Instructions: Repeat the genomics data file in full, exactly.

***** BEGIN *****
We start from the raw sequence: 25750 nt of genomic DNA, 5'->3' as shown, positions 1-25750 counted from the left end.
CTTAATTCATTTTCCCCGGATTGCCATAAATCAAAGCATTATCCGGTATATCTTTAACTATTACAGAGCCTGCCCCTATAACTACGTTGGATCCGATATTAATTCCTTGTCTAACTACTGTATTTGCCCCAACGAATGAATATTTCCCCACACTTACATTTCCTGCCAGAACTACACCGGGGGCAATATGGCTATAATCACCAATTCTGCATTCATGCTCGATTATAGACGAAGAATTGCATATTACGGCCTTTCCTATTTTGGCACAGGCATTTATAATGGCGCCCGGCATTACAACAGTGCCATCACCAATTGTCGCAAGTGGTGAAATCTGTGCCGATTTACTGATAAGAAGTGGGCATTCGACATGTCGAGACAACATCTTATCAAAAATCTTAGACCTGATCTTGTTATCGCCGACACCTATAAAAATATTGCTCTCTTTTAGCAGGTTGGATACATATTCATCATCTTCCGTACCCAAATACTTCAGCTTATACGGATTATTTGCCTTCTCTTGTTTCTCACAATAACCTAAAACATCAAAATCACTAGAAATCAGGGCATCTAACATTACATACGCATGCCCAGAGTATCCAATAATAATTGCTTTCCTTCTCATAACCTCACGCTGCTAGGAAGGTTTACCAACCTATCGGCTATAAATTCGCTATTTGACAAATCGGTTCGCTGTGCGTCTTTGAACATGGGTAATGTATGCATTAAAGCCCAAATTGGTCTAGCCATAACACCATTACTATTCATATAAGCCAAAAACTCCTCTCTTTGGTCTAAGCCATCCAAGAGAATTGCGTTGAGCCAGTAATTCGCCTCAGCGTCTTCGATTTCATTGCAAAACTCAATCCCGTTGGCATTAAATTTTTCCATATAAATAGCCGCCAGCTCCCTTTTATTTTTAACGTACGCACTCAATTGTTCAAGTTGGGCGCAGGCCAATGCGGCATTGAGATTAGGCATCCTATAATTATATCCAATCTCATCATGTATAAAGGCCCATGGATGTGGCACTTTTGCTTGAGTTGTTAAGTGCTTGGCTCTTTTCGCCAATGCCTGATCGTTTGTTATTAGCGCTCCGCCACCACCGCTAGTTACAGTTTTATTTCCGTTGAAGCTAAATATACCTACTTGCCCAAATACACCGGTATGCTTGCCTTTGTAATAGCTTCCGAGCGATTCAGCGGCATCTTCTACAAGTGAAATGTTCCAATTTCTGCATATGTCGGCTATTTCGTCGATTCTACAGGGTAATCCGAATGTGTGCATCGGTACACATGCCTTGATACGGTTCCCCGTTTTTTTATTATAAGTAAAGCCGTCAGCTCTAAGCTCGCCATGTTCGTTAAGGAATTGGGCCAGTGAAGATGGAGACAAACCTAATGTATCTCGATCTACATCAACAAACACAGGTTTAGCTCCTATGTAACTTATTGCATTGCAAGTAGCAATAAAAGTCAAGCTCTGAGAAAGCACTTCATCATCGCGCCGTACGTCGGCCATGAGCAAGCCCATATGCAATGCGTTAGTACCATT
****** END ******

We start from the raw sequence: 25750 nt of genomic DNA, 5'->3' as shown, positions 1-25750 counted from the left end.
CTTAATTCATTTTCCCCGGATTGCCATAAATCAAAGCATTATCCGGTATATCTTTAACTATTACAGAGCCTGCCCCTATAACTACGTTGGATCCGATATTAATTCCTTGTCTAACTACTGTATTTGCCCCAACGAATGAATATTTCCCCACACTTACATTTCCTGCCAGAACTACACCGGGGGCAATATGGCTATAATCACCAATTCTGCATTCATGCTCGATTATAGACGAAGAATTGCATATTACGGCCTTTCCTATTTTGGCACAGGCATTTATAATGGCGCCCGGCATTACAACAGTGCCATCACCAATTGTCGCAAGTGGTGAAATCTGTGCCGATTTACTGATAAGAAGTGGGCATTCGACATGTCGAGACAACATCTTATCAAAAATCTTAGACCTGATCTTGTTATCGCCGACACCTATAAAAATATTGCTCTCTTTTAGCAGGTTGGATACATATTCATCATCTTCCGTACCCAAATACTTCAGCTTATACGGATTATTTGCCTTCTCTTGTTTCTCACAATAACCTAAAACATCAAAATCACTAGAAATCAGGGCATCTAACATTACATACGCATGCCCAGAGTATCCAATAATAATTGCTTTCCTTCTCATAACCTCACGCTGCTAGGAAGGTTTACCAACCTATCGGCTATAAATTCGCTATTTGACAAATCGGTTCGCTGTGCGTCTTTGAACATGGGTAATGTATGCATTAAAGCCCAAATTGGTCTAGCCATAACACCATTACTATTCATATAAGCCAAAAACTCCTCTCTTTGGTCTAAGCCATCCAAGAGAATTGCGTTGAGCCAGTAATTCGCCTCAGCGTCTTCGATTTCATTGCAAAACTCAATCCCGTTGGCATTAAATTTTTCCATATAAATAGCCGCCAGCTCCCTTTTATTTTTAACGTACGCACTCAATTGTTCAAGTTGGGCGCAGGCCAATGCGGCATTGAGATTAGGCATCCTATAATTATATCCAATCTCATCATGTATAAAGGCCCATGGATGTGGCACTTTTGCTTGAGTTGTTAAGTGCTTGGCTCTTTTCGCCAATGCCTGATCGTTTGTTATTAGCGCTCCGCCACCACCGCTAGTTACAGTTTTATTTCCGTTGAAGCTAAATATACCTACTTGCCCAAATACACCGGTATGCTTGCCTTTGTAATAGCTTCCGAGCGATTCAGCGGCATCTTCTACAAGTGAAATGTTCCAATTTCTGCATATGTCGGCTATTTCGTCGATTCTACAGGGTAATCCGAATGTGTGCATCGGTACACATGCCTTGATACGGTTCCCCGTTTTTTTATTATAAGTAAAGCCGTCAGCTCTAAGCTCGCCATGTTCGTTAAGGAATTGGGCCAGTGAAGATGGAGACAAACCTAATGTATCTCGATCTACATCAACAAACACAGGTTTAGCTCCTATGTAACTTATTGCATTGCAAGTAGCAATAAAAGTCAAGCTCTGAGAAAGCACTTCATCATCGCGCCGTACGTCGGCCATGAGCAAGCCCATATGCAATGCGTTAGTACCATT